Seller's Real Estate Agent Responsibilities - Continued

Editor's note: This is the continuation of a two-part series on choosing a seller's real estate agent. On this page, we will continue discussing the key responsibilities of a seller's agent. I recommend that you start at the beginning of this tutorial.

(This section picks up with responsibilities 9 - 15. The first part of the article explains responsibilities 1 - 8.)

9. Putting a lockbox on your door for buyers' agents.

The lockbox has been an essential real estate tool for decades, though they've gotten much more advanced over the years. Today, most lockboxes are electronic. The buyer's agent can use his or her smart phone to open the lock.

Your house key goes inside the box. This gives other agents a way to let their buyers into the home, without you having to be present. They schedule a visit. You get out of the way. And the lockbox gives them access. They would then lock up on the way out, to keep your home secure. Make sure your seller's agent has access to lockboxes.

10. Coordinating visits / showings with buyers and their agents.

A real estate seller's agent will generally handle this responsibility for you, as well. The buyers will schedule a visit by having their agent contact yours. But sometimes, this can become overly complicated. If the buyers have to schedule a visit with your agent, who then has to clear it with you, it just adds an extra link in the chain of communication. It might be easiest to have the buyers' agents contact you directly. It's certainly more efficient this way. There are different ways to handle it.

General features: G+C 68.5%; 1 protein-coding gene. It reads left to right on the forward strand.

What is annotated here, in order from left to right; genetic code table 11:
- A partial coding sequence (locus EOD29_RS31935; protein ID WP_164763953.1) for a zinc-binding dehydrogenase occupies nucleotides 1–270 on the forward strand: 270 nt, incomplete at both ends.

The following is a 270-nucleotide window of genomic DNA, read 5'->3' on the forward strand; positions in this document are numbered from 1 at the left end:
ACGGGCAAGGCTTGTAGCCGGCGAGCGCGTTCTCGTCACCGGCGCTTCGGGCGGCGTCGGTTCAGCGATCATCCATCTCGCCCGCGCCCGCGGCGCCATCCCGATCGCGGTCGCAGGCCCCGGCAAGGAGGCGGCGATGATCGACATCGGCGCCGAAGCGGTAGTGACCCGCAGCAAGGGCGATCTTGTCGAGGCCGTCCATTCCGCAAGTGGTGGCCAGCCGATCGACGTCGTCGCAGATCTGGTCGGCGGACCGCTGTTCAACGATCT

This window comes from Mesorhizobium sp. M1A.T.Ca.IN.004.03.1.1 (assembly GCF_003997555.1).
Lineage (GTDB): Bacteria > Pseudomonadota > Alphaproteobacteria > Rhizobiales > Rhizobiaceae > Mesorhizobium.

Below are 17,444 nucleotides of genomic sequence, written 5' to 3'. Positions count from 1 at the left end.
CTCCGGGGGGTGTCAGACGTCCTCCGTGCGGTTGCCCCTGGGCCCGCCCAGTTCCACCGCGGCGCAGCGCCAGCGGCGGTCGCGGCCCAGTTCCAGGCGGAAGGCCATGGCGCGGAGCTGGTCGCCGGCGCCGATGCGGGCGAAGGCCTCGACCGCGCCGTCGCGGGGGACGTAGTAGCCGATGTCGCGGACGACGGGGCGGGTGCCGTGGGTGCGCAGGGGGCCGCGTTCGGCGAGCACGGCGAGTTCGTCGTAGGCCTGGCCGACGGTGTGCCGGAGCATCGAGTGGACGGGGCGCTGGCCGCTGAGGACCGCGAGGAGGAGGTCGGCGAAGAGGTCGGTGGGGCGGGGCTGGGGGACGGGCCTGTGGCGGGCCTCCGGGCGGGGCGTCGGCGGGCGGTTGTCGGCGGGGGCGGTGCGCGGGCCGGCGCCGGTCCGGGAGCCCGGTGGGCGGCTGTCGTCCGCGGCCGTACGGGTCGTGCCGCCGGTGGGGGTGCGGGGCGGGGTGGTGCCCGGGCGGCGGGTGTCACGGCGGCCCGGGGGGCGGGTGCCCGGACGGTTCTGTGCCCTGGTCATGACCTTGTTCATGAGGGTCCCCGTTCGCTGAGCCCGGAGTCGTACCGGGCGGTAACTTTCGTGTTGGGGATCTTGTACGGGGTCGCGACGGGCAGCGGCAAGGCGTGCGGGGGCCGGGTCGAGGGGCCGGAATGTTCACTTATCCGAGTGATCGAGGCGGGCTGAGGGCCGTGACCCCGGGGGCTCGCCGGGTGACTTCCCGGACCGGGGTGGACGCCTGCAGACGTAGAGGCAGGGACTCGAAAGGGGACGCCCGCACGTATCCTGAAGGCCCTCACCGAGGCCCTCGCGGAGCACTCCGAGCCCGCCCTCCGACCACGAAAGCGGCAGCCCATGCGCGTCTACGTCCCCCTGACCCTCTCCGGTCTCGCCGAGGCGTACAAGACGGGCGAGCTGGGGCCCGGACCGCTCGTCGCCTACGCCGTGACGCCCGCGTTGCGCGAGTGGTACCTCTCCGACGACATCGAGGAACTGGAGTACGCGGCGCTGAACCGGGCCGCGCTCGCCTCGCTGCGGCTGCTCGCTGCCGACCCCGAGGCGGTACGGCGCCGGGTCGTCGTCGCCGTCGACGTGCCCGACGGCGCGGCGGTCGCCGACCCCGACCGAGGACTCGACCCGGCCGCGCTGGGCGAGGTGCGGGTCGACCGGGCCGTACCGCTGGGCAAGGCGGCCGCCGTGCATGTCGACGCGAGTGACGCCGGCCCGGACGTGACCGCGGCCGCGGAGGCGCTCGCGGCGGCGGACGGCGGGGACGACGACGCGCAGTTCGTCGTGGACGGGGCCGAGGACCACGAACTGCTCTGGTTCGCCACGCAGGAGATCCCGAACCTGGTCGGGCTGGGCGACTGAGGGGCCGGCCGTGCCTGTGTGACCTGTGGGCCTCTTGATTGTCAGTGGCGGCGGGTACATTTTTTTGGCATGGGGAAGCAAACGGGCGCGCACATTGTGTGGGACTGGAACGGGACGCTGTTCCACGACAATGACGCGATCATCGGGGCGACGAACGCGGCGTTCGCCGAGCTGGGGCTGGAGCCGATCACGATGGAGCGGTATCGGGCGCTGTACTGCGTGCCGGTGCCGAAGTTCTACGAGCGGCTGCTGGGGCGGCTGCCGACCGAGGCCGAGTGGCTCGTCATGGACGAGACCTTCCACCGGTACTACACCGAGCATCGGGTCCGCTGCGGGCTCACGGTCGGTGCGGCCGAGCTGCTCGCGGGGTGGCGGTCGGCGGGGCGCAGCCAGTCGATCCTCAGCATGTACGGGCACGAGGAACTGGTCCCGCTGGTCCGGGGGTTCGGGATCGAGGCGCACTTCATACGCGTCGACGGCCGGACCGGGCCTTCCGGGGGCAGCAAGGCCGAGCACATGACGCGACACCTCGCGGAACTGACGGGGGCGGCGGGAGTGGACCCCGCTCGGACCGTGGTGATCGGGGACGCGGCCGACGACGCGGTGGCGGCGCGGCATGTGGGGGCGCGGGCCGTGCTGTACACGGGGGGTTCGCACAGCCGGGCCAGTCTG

The key is to discuss it with the seller's agent in advance, so you are both on the same page. You need a plan for handling phone calls.

11. Making sure buyers have financing lined up.

There's nothing worse than leaving your house for a buyer who hasn't even spoken to a lender yet. It's a waste of everyone's time. You only want qualified buyers to visit your home. These are people who have been pre-approved by a mortgage lender for a sufficient amount, or else have enough money to pay cash for the home. Either way, you want to ensure buyers have some form of financing lined up.

This is another one of the key responsibilities for a real estate seller's agent. You should not have to do this. Your agent should handle it for you. He or she should shield you from "lookie-loos" and unqualified buyers. Just be sure to ask about this, when you're going through your list of questions.

12. Holding an open house, if there's enough market activity.

The open house has become something of a dinosaur in the real estate world. This has to do with the slow housing markets we've been seeing, ever since the housing crisis began in 2008.

Some seller's agents simply refuse to hold open houses, due to a lack of buyer activity. So they end up sitting around the house all day with maybe one or two visitors -- or no visitors at all. Instead, they often choose to put a lockbox on the door, so the buyers and their agents can come on their own. It's one more thing to ask about at your first meeting.

13. Presenting offers from buyers.